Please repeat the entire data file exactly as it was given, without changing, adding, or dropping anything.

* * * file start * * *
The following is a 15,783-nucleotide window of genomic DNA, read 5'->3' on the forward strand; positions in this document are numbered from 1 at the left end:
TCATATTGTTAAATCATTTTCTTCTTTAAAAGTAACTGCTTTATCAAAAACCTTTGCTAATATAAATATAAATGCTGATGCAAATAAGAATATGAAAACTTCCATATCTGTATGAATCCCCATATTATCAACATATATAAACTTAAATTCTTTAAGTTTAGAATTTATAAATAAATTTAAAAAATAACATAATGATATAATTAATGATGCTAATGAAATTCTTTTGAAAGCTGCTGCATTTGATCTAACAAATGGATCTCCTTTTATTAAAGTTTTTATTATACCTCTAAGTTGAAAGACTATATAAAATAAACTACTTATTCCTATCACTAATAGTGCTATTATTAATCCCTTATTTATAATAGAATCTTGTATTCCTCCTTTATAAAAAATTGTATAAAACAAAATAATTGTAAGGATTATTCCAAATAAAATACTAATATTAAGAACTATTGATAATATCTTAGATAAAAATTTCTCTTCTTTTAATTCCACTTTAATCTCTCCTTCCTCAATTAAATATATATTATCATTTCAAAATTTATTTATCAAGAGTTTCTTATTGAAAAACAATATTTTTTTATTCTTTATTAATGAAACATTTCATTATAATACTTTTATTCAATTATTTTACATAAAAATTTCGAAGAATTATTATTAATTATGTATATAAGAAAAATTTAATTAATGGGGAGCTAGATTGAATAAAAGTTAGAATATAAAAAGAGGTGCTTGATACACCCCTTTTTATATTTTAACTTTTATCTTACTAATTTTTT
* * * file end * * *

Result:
The following is a 15,783-nucleotide window of genomic DNA, read 5'->3' on the forward strand; positions in this document are numbered from 1 at the left end:
TCATATTGTTAAATCATTTTCTTCTTTAAAAGTAACTGCTTTATCAAAAACCTTTGCTAATATAAATATAAATGCTGATGCAAATAAGAATATGAAAACTTCCATATCTGTATGAATCCCCATATTATCAACATATATAAACTTAAATTCTTTAAGTTTAGAATTTATAAATAAATTTAAAAAATAACATAATGATATAATTAATGATGCTAATGAAATTCTTTTGAAAGCTGCTGCATTTGATCTAACAAATGGATCTCCTTTTATTAAAGTTTTTATTATACCTCTAAGTTGAAAGACTATATAAAATAAACTACTTATTCCTATCACTAATAGTGCTATTATTAATCCCTTATTTATAATAGAATCTTGTATTCCTCCTTTATAAAAAATTGTATAAAACAAAATAATTGTAAGGATTATTCCAAATAAAATACTAATATTAAGAACTATTGATAATATCTTAGATAAAAATTTCTCTTCTTTTAATTCCACTTTAATCTCTCCTTCCTCAATTAAATATATATTATCATTTCAAAATTTATTTATCAAGAGTTTCTTATTGAAAAACAATATTTTTTTATTCTTTATTAATGAAACATTTCATTATAATACTTTTATTCAATTATTTTACATAAAAATTTCGAAGAATTATTATTAATTATGTATATAAGAAAAATTTAATTAATGGGGAGCTAGATTGAATAAAAGTTAGAATATAAAAAGAGGTGCTTGATACACCCCTTTTTATATTTTAACTTTTATCTTACTAATTTTTT